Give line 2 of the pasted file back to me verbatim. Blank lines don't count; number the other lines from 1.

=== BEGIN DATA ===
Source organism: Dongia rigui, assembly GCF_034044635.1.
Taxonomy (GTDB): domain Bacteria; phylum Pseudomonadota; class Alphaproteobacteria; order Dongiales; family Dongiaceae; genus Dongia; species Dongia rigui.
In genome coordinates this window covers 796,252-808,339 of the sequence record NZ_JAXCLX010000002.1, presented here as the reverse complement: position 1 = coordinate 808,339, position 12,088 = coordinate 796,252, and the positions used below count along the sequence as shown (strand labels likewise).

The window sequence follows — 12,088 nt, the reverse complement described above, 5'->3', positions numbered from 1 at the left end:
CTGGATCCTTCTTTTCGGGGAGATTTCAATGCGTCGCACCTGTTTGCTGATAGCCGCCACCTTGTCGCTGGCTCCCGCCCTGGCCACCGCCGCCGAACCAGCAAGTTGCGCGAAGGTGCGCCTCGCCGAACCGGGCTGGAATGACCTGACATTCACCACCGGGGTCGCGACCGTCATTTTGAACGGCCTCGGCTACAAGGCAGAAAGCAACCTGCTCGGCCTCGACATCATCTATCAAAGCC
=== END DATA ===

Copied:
Taxonomy (GTDB): domain Bacteria; phylum Pseudomonadota; class Alphaproteobacteria; order Dongiales; family Dongiaceae; genus Dongia; species Dongia rigui.